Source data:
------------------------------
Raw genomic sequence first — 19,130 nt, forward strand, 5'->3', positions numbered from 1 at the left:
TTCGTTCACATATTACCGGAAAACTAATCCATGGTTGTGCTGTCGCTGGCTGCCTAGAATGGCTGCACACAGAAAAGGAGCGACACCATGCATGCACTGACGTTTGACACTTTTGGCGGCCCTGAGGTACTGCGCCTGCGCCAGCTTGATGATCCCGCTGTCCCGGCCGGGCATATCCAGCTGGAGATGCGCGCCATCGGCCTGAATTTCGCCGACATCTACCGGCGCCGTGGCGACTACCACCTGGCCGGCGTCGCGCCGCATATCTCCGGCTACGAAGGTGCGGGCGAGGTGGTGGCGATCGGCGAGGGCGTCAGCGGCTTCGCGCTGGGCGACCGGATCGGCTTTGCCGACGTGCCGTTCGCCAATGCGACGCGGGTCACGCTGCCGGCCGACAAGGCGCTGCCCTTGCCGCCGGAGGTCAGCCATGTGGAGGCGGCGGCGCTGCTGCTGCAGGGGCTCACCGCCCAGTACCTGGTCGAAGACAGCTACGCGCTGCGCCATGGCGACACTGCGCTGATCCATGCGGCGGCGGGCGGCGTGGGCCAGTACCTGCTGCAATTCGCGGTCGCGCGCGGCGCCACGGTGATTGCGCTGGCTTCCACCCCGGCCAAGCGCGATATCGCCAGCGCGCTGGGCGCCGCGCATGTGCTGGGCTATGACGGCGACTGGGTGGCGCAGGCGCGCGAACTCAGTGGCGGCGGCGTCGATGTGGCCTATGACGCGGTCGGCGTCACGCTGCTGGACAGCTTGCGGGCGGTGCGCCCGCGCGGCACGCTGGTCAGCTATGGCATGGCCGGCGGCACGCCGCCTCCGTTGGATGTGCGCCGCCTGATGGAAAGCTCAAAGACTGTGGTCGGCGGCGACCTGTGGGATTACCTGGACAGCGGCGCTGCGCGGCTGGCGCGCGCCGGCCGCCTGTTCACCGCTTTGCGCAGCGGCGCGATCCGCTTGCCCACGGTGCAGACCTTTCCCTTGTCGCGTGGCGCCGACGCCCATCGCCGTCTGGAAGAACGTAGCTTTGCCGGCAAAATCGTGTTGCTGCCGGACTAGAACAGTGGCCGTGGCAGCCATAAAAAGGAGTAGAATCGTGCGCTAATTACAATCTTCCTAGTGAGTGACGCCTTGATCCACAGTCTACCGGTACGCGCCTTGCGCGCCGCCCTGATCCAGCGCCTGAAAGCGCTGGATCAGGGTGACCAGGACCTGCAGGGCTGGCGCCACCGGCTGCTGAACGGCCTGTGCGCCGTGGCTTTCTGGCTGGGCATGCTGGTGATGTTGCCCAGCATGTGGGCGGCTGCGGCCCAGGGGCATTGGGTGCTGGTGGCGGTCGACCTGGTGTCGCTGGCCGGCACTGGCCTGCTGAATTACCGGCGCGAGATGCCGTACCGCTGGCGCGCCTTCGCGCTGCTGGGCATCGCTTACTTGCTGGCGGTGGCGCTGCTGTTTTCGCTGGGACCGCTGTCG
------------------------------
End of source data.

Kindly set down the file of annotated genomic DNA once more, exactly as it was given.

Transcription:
Raw genomic sequence first — 19,130 nt, forward strand, 5'->3', positions numbered from 1 at the left:
TTCGTTCACATATTACCGGAAAACTAATCCATGGTTGTGCTGTCGCTGGCTGCCTAGAATGGCTGCACACAGAAAAGGAGCGACACCATGCATGCACTGACGTTTGACACTTTTGGCGGCCCTGAGGTACTGCGCCTGCGCCAGCTTGATGATCCCGCTGTCCCGGCCGGGCATATCCAGCTGGAGATGCGCGCCATCGGCCTGAATTTCGCCGACATCTACCGGCGCCGTGGCGACTACCACCTGGCCGGCGTCGCGCCGCATATCTCCGGCTACGAAGGTGCGGGCGAGGTGGTGGCGATCGGCGAGGGCGTCAGCGGCTTCGCGCTGGGCGACCGGATCGGCTTTGCCGACGTGCCGTTCGCCAATGCGACGCGGGTCACGCTGCCGGCCGACAAGGCGCTGCCCTTGCCGCCGGAGGTCAGCCATGTGGAGGCGGCGGCGCTGCTGCTGCAGGGGCTCACCGCCCAGTACCTGGTCGAAGACAGCTACGCGCTGCGCCATGGCGACACTGCGCTGATCCATGCGGCGGCGGGCGGCGTGGGCCAGTACCTGCTGCAATTCGCGGTCGCGCGCGGCGCCACGGTGATTGCGCTGGCTTCCACCCCGGCCAAGCGCGATATCGCCAGCGCGCTGGGCGCCGCGCATGTGCTGGGCTATGACGGCGACTGGGTGGCGCAGGCGCGCGAACTCAGTGGCGGCGGCGTCGATGTGGCCTATGACGCGGTCGGCGTCACGCTGCTGGACAGCTTGCGGGCGGTGCGCCCGCGCGGCACGCTGGTCAGCTATGGCATGGCCGGCGGCACGCCGCCTCCGTTGGATGTGCGCCGCCTGATGGAAAGCTCAAAGACTGTGGTCGGCGGCGACCTGTGGGATTACCTGGACAGCGGCGCTGCGCGGCTGGCGCGCGCCGGCCGCCTGTTCACCGCTTTGCGCAGCGGCGCGATCCGCTTGCCCACGGTGCAGACCTTTCCCTTGTCGCGTGGCGCCGACGCCCATCGCCGTCTGGAAGAACGTAGCTTTGCCGGCAAAATCGTGTTGCTGCCGGACTAGAACAGTGGCCGTGGCAGCCATAAAAAGGAGTAGAATCGTGCGCTAATTACAATCTTCCTAGTGAGTGACGCCTTGATCCACAGTCTACCGGTACGCGCCTTGCGCGCCGCCCTGATCCAGCGCCTGAAAGCGCTGGATCAGGGTGACCAGGACCTGCAGGGCTGGCGCCACCGGCTGCTGAACGGCCTGTGCGCCGTGGCTTTCTGGCTGGGCATGCTGGTGATGTTGCCCAGCATGTGGGCGGCTGCGGCCCAGGGGCATTGGGTGCTGGTGGCGGTCGACCTGGTGTCGCTGGCCGGCACTGGCCTGCTGAATTACCGGCGCGAGATGCCGTACCGCTGGCGCGCCTTCGCGCTGCTGGGCATCGCTTACTTGCTGGCGGTGGCGCTGCTGTTTTCGCTGGGACCGCTGTCG